Sells UK Operations to British Retailer

British retail giant John Lewis Partnership said Tuesday that it has purchased the UK division of struggling U.S. e-tailer (Nasdaq: BUYX).

“For quite some time it has been clear that our operating model would be stronger in partnership with an offline business,” said Murray Hennessy, chief executive officer of’s UK division.

The acquisition of will allow John Lewis to rapidly expand into the e-commerce sector and strengthen its brick-and-click position. The company, which operates 25 John Lewis department stores and 135 Waltrose supermarkets across the UK, currently offers only a limited selection of goods online.

John Lewis said that it does not plan to merge its online operations, which focus on household goods, with those of, which offer technology products.

The deal ends the speculation that followed’s announcement last week that it had signed letter of intent to sell the division to a “European entity.”

Advice and Counsel

Although will no longer hold a stake in the UK business, the company has agreed to provide John Lewis with technical support and advice on an ongoing basis.

“A move into e-commerce has been a key part of our strategy for some time,” said Luke Mayhew, director of trading for John Lewis. “We believe we are well placed to serve customers both in our shops and direct. We know that many of our customers already shop online.” UK, which opened last March, is one of the most visited sites in Europe, with a customer base of more than 80,000.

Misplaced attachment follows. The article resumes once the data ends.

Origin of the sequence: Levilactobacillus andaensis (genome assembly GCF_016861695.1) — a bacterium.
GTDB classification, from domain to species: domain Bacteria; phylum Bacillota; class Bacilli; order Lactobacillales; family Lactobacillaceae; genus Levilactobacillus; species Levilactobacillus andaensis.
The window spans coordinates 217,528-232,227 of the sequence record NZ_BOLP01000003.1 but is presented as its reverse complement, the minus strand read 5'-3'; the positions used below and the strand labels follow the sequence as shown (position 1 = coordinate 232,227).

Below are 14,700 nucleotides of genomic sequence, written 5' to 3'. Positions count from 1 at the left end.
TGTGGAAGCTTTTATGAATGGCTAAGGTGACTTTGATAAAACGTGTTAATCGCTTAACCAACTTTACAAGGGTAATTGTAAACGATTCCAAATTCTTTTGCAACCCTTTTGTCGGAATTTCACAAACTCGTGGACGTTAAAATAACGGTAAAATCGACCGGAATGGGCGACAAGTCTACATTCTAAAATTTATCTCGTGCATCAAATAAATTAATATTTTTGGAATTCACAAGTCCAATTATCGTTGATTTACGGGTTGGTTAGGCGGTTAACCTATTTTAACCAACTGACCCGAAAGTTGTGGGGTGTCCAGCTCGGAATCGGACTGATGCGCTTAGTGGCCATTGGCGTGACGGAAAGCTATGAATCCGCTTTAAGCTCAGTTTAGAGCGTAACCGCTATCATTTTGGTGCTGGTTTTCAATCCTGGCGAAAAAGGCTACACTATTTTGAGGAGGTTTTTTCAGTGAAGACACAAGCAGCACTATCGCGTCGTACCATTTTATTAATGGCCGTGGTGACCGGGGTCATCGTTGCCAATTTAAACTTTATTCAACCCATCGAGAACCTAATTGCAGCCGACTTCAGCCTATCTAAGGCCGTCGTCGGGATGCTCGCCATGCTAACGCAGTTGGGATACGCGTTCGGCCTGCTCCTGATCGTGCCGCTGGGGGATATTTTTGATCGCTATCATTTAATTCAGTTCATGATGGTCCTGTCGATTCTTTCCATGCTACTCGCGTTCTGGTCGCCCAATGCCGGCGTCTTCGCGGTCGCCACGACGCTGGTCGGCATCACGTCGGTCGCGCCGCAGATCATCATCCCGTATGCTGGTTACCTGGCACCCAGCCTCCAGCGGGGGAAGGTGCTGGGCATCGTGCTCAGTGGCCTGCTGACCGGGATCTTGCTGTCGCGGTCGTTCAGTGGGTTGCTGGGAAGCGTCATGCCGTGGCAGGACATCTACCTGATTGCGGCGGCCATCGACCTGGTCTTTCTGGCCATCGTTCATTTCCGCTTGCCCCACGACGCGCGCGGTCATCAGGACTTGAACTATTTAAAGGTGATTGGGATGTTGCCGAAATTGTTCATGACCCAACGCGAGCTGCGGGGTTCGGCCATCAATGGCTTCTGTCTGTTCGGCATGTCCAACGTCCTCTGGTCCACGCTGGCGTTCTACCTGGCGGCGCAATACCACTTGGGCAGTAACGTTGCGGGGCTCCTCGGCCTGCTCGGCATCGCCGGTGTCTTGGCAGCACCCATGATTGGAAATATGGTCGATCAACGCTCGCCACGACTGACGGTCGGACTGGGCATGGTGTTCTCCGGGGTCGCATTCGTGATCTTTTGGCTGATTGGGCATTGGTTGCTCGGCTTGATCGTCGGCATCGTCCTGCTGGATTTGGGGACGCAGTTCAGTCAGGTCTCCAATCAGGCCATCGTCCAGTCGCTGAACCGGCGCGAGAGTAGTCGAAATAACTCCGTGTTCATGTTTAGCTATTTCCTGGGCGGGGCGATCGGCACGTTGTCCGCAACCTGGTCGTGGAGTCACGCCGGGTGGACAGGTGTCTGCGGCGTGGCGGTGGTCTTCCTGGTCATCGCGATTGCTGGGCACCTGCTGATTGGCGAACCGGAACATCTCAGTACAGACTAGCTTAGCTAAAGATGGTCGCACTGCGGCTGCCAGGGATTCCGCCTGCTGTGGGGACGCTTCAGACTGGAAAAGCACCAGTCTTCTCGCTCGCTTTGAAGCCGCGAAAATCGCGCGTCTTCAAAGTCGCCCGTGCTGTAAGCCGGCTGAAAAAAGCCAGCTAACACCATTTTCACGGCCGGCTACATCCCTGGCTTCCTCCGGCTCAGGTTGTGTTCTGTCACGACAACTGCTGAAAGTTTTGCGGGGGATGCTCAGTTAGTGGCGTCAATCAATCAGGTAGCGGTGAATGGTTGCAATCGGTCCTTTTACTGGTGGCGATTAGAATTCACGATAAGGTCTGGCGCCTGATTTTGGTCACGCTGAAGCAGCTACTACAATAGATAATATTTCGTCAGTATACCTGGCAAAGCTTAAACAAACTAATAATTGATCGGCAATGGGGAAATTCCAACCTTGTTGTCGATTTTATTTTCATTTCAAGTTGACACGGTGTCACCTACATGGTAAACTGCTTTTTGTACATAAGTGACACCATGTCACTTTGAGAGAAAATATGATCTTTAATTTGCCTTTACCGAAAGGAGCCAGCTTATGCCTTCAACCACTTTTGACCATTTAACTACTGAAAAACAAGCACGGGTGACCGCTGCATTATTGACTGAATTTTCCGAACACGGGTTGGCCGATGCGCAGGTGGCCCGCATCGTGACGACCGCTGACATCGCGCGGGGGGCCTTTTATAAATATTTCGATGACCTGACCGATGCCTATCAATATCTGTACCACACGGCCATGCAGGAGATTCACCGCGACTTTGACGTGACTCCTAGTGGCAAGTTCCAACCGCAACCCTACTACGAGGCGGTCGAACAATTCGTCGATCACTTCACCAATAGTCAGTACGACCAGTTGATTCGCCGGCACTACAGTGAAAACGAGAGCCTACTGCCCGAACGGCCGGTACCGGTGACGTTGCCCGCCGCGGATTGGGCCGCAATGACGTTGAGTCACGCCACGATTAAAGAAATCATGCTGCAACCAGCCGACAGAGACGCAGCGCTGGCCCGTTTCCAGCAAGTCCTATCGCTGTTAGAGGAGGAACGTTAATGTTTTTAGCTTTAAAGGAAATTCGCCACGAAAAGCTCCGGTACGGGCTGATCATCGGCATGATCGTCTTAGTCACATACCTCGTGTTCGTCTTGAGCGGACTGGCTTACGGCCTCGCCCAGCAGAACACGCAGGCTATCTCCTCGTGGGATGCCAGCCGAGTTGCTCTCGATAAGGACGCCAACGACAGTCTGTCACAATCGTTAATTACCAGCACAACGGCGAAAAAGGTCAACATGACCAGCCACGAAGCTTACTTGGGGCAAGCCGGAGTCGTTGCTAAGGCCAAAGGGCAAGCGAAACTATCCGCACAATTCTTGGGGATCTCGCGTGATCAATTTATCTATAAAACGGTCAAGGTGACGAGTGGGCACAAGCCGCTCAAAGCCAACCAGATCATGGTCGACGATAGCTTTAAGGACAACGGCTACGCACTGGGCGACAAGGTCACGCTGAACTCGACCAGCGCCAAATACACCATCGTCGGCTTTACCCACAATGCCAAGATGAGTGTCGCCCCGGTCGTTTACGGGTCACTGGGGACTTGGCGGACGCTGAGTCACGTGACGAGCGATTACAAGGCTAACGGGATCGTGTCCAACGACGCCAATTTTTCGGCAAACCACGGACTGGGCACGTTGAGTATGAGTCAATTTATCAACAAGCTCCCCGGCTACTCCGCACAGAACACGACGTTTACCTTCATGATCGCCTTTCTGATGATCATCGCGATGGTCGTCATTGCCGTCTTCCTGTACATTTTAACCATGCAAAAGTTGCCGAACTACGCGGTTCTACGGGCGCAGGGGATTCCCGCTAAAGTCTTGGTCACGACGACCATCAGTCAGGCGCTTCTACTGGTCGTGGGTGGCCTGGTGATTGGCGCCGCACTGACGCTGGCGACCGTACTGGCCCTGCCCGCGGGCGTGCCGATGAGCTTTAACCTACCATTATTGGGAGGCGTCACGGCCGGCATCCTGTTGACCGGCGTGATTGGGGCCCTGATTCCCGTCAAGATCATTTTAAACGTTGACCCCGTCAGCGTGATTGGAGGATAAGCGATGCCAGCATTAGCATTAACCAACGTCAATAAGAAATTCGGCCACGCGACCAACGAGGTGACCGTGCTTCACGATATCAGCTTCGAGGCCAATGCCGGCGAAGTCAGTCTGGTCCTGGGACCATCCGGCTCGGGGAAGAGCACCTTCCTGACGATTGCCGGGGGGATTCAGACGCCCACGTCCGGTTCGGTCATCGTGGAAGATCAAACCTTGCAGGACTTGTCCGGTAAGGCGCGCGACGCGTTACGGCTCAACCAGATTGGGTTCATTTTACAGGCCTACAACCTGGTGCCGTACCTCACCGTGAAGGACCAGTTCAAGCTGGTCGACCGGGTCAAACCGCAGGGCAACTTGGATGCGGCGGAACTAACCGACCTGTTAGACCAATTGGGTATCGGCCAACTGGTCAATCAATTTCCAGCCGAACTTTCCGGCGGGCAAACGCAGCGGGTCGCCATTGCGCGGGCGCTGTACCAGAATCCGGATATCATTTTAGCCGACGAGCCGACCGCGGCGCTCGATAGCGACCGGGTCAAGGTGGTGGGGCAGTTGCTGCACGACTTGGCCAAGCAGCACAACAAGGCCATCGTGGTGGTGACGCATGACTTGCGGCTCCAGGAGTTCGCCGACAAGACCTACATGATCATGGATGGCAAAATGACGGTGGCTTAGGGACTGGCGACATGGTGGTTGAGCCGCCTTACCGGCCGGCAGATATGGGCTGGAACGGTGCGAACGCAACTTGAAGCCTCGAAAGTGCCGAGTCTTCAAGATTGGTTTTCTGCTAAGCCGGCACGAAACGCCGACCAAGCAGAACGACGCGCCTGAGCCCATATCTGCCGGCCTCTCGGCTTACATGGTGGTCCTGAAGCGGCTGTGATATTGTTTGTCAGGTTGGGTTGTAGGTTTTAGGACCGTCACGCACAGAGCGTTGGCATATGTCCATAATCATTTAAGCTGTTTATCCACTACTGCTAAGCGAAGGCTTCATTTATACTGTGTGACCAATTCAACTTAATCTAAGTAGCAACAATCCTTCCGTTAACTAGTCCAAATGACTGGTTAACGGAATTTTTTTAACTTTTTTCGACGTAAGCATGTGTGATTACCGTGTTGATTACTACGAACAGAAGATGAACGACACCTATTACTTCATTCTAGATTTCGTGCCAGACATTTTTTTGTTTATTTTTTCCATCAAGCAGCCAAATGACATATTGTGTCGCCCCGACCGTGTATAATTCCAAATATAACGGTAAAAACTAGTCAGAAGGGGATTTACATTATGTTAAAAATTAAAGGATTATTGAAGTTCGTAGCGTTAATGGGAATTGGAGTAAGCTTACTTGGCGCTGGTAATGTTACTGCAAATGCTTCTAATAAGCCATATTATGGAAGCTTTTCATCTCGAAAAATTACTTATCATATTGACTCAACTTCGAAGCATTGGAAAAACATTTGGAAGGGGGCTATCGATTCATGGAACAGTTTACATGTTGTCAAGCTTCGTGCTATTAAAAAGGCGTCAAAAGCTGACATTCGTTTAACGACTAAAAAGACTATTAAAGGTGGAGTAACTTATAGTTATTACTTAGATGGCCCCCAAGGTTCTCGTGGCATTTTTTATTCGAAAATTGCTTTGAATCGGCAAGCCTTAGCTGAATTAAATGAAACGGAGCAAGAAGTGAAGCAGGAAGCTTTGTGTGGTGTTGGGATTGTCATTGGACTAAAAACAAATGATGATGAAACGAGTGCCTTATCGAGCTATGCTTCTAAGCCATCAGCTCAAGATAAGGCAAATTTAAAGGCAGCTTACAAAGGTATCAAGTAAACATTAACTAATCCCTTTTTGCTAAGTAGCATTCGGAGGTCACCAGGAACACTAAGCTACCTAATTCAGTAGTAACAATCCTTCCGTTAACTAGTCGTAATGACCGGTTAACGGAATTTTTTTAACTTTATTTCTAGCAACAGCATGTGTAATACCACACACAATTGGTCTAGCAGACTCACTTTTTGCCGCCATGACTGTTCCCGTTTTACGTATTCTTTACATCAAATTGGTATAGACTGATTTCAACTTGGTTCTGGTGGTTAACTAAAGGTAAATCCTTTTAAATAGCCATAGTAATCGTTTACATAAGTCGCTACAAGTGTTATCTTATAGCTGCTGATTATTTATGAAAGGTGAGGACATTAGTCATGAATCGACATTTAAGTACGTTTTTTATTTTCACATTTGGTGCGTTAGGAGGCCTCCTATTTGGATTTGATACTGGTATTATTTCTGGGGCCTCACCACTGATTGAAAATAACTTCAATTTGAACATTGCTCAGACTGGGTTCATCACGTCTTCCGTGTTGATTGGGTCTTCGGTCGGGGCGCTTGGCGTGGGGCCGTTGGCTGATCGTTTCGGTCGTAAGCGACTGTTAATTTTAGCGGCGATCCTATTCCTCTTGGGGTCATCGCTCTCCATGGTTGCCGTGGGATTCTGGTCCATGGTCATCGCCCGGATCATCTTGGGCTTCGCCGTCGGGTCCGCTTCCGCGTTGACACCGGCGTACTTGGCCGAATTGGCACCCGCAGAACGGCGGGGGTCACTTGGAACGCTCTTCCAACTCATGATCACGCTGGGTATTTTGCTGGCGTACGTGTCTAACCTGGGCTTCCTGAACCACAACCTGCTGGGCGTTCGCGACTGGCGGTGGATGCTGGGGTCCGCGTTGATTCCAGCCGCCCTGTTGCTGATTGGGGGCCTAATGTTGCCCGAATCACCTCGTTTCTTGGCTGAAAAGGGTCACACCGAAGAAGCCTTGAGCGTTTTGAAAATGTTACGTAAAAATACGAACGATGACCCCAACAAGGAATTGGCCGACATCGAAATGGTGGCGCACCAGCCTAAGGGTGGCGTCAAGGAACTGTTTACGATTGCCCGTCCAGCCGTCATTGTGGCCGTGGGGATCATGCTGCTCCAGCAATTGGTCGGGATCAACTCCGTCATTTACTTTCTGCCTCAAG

Going Local, launched as in October 1996, has not been immune to the dot-com downturn. Since going public last February, has seen its stock price slip steadily from US$35 per share to barely above $1.

In the past year, the company has also opened and shut e-tail operations in three countries. In addition to recently shutting down its operations in Canada, and laying off 25 workers, the e-tailer shut down its Australian division in November, just six months after launch.

Weak Results, which ranks second in the U.S. to Amazon in sales, has won praise from customers and continues to win high marks in online polls. However, it has not done well financially.

Last week, the company said that revenue for the fourth quarter ended December 31st slipped 2 percent from a year earlier, to $196.7 million. The company lost $27.4 million, or 20 cents per share, before extraordinary items, compared with a loss of $40.9 million, or 44 cents, in the year-earlier quarter.

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